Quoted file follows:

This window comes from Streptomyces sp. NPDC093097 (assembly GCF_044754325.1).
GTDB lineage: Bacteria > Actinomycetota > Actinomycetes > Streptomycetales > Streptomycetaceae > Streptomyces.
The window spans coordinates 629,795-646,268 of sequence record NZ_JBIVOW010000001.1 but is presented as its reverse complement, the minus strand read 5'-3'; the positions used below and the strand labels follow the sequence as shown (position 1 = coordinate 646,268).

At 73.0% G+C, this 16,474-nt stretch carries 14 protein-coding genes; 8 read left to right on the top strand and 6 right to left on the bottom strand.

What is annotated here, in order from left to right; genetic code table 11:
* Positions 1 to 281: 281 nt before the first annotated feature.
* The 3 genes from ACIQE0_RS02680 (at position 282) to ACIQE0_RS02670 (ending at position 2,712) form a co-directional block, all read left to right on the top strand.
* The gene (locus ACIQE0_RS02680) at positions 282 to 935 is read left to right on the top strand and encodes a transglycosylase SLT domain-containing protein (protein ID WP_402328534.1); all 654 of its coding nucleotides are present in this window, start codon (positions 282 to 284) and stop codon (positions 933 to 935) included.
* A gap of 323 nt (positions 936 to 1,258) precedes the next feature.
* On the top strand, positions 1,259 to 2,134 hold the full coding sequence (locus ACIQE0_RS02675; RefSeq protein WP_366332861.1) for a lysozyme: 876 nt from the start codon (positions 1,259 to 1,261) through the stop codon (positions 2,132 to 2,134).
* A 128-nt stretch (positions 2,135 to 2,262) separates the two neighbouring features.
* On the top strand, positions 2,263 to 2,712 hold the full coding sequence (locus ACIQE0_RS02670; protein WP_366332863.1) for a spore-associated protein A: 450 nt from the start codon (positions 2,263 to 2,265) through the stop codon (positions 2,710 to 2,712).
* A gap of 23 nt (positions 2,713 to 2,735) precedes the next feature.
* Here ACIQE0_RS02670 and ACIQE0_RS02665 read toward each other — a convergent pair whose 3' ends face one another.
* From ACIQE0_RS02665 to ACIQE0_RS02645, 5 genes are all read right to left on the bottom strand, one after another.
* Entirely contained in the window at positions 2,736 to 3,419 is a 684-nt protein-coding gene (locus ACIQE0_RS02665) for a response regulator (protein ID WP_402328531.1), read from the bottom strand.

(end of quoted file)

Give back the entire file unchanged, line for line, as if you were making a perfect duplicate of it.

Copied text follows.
This window comes from Streptomyces sp. NPDC093097 (assembly GCF_044754325.1).
GTDB lineage: Bacteria > Actinomycetota > Actinomycetes > Streptomycetales > Streptomycetaceae > Streptomyces.
The window spans coordinates 629,795-646,268 of sequence record NZ_JBIVOW010000001.1 but is presented as its reverse complement, the minus strand read 5'-3'; the positions used below and the strand labels follow the sequence as shown (position 1 = coordinate 646,268).

At 73.0% G+C, this 16,474-nt stretch carries 14 protein-coding genes; 8 read left to right on the top strand and 6 right to left on the bottom strand.

What is annotated here, in order from left to right; genetic code table 11:
* Positions 1 to 281: 281 nt before the first annotated feature.
* The 3 genes from ACIQE0_RS02680 (at position 282) to ACIQE0_RS02670 (ending at position 2,712) form a co-directional block, all read left to right on the top strand.
* The gene (locus ACIQE0_RS02680) at positions 282 to 935 is read left to right on the top strand and encodes a transglycosylase SLT domain-containing protein (protein ID WP_402328534.1); all 654 of its coding nucleotides are present in this window, start codon (positions 282 to 284) and stop codon (positions 933 to 935) included.
* A gap of 323 nt (positions 936 to 1,258) precedes the next feature.
* On the top strand, positions 1,259 to 2,134 hold the full coding sequence (locus ACIQE0_RS02675; RefSeq protein WP_366332861.1) for a lysozyme: 876 nt from the start codon (positions 1,259 to 1,261) through the stop codon (positions 2,132 to 2,134).
* A 128-nt stretch (positions 2,135 to 2,262) separates the two neighbouring features.
* On the top strand, positions 2,263 to 2,712 hold the full coding sequence (locus ACIQE0_RS02670; protein WP_366332863.1) for a spore-associated protein A: 450 nt from the start codon (positions 2,263 to 2,265) through the stop codon (positions 2,710 to 2,712).
* A gap of 23 nt (positions 2,713 to 2,735) precedes the next feature.
* Here ACIQE0_RS02670 and ACIQE0_RS02665 read toward each other — a convergent pair whose 3' ends face one another.
* From ACIQE0_RS02665 to ACIQE0_RS02645, 5 genes are all read right to left on the bottom strand, one after another.
* Entirely contained in the window at positions 2,736 to 3,419 is a 684-nt protein-coding gene (locus ACIQE0_RS02665) for a response regulator (protein ID WP_402328531.1), read from the bottom strand.